Nigerian President Muhammadu Buhari was yesterday sworn-in for a second term at a low-key inauguration ceremony in which he surprised many by not delivering a speech.
The 76-year-old former military leader faces a long list of challenges, including combating a sluggish economy, high unemployment and a decade-old insurgency.
His four-year first term, in which he rarely gave public addresses, was overshadowed by speculation about his health and marked by a long absence abroad for medical treatment.
But he won a clear endorsement in February’s election with 56% of the vote.
Standing beside his wife, he took the presidential oath at an open-air ceremony in the capital Abuja that the government had previously said would be low-key to cut costs.
It was mostly attended by officials linked to the government, military or ruling All Progressives Congress (APC) party.
Foreign dignitaries will be invited to celebrations on June 12, a national holiday, commemorating the 1999 return to civilian rule.
Buhari will need to create jobs if he is to turn around the country’s fortunes over the next four years.
Nearly a quarter of the workforce is unemployed and most of its 190mn people live on less than $2 a day.
“Our expectation is that Mr President will now focus more on the issue of security, employment and agriculture because these are the core areas,” said Basil Ejidike, who chairs the APC in southern Anambra state.
Some social media users were critical of the absence of a speech.
Software developer Tosin Olugbenga called it was a “missed opportunity”.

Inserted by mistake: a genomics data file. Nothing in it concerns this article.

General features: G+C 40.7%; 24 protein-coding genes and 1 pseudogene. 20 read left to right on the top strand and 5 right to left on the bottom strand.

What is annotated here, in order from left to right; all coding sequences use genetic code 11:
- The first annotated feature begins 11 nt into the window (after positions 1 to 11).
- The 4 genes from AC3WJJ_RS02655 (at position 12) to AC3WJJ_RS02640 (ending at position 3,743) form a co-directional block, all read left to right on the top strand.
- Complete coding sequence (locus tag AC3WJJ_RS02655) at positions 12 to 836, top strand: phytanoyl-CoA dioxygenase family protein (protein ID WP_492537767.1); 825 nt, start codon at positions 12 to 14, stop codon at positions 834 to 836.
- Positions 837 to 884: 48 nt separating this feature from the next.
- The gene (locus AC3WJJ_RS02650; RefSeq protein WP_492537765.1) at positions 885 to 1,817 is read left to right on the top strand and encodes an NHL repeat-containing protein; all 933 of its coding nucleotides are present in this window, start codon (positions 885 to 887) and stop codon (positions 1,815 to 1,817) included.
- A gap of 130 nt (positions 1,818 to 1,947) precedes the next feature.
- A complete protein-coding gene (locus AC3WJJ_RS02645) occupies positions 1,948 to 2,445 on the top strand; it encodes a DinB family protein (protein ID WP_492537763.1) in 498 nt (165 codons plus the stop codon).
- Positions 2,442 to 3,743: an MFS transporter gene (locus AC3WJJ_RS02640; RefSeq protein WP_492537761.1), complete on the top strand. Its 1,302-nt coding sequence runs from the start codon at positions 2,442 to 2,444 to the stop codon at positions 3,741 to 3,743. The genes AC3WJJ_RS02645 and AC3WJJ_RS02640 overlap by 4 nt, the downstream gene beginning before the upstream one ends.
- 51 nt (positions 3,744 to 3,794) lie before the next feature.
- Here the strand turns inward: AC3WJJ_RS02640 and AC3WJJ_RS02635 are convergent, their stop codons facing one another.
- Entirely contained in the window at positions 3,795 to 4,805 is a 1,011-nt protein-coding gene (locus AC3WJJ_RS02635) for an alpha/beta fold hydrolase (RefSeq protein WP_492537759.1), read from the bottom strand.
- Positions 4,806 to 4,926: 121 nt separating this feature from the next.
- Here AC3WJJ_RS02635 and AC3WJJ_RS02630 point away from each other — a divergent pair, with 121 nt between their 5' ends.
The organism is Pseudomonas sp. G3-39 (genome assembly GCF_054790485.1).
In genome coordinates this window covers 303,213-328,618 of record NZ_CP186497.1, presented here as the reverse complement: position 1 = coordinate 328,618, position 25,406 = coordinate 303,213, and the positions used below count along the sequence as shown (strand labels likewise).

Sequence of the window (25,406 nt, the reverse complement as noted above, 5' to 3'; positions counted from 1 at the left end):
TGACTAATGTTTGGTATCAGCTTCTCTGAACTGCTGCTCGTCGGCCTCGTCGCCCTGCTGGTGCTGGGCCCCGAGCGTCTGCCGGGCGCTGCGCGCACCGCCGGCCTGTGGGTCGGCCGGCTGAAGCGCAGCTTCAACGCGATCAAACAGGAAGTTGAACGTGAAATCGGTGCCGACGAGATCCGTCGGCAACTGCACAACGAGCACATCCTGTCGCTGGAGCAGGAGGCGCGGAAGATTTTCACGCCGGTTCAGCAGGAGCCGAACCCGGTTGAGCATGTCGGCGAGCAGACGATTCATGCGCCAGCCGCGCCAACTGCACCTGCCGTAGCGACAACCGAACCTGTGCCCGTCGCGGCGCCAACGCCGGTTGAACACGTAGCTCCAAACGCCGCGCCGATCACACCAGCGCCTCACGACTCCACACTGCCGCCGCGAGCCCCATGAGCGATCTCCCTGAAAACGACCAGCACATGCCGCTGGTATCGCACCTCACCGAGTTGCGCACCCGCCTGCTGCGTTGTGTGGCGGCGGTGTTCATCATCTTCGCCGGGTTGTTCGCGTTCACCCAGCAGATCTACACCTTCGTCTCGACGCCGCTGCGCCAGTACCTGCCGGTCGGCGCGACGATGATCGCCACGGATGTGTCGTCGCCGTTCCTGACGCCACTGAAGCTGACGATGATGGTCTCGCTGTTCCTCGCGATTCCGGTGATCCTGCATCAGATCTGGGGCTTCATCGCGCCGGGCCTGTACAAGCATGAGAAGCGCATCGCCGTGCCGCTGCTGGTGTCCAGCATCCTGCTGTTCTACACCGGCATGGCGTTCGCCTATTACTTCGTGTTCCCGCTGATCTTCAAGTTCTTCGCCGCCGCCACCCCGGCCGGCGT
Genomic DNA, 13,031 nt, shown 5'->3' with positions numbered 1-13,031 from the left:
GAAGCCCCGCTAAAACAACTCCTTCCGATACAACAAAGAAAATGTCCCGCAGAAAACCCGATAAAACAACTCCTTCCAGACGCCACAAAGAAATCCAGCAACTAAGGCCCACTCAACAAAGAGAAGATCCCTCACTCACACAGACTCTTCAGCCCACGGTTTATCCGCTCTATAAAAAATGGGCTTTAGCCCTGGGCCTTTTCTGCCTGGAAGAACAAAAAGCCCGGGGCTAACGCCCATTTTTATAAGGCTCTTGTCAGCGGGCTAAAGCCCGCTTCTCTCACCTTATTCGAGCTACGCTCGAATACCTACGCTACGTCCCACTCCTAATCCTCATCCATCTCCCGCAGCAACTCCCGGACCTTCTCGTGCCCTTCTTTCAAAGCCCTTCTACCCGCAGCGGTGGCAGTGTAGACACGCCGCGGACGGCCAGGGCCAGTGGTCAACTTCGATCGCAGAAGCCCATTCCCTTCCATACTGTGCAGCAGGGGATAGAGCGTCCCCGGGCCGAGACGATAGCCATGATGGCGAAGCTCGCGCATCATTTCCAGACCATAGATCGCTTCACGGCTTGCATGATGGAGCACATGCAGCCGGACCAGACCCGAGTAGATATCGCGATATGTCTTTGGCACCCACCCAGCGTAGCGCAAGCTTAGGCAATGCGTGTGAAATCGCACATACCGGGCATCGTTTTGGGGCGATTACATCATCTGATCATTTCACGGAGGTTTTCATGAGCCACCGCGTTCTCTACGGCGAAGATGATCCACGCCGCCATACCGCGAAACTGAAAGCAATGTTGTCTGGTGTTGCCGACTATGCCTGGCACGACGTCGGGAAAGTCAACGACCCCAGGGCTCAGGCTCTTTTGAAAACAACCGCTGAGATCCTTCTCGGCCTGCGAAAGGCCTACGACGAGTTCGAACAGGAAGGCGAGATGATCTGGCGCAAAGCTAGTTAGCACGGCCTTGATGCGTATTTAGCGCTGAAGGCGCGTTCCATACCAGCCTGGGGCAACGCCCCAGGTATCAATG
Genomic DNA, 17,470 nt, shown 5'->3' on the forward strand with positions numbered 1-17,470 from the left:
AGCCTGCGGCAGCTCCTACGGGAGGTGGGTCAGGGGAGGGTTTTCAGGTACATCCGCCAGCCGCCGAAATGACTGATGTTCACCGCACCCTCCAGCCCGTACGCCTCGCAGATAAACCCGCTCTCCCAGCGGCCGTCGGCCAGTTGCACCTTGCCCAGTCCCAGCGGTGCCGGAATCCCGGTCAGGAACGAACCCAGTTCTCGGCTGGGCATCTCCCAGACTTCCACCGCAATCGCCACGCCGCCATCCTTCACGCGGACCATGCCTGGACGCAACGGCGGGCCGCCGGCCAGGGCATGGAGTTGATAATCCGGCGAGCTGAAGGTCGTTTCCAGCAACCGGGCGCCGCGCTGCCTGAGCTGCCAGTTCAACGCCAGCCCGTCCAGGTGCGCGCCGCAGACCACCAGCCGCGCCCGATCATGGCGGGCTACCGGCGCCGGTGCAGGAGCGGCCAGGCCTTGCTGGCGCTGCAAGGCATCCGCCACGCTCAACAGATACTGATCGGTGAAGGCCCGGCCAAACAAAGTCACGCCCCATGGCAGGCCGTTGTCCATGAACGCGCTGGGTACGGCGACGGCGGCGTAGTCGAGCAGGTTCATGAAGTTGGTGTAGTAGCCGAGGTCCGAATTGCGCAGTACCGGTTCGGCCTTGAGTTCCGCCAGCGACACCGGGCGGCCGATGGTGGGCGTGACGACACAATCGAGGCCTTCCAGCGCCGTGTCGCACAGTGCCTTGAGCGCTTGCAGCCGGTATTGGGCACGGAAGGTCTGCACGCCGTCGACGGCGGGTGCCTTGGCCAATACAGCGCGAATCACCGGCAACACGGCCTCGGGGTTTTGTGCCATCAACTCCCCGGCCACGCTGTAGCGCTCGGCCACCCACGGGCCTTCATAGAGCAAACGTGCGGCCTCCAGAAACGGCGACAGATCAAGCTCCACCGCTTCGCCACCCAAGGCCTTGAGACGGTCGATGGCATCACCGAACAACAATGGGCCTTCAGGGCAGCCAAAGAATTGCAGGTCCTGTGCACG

“It is an opportunity for the president to speak to Nigerians and give further assurance of his commitment to a better Nigeria,” he said in a tweet.
Buhari refused to disclose details of an ailment that caused him to seek treatment in Britain for five months in 2017.
Critics said that meant he was largely absent at a time when Africa’s biggest economy was reeling from the recession it sank in to in 2016 — its first in 25 years — after prices of its main export oil fell.
His supporters said he ran an effective administration and delegated to his deputy when overseas.
Buhari now has a second chance to turn campaign promises into policies aimed at stimulating economic growth.
Nigeria’s economy grew by 1.93% last year, its fastest pace since the recession.
Growth of 2.1% is forecast by the International Monetary Fund (IMF) for this year, though that would be among the slowest rates in Africa.
Tackling insecurity across much of the country is already a priority.
The military is fighting Boko Haram militants and an offshoot linked to Islamic State in the northeast, while contending with communal violence over grazing land in central states.
A separate surge of bandit attacks and other violence in the northwest has forced 20,000 to flee to neighbouring Niger since April, the UN refugee agency said on Tuesday.
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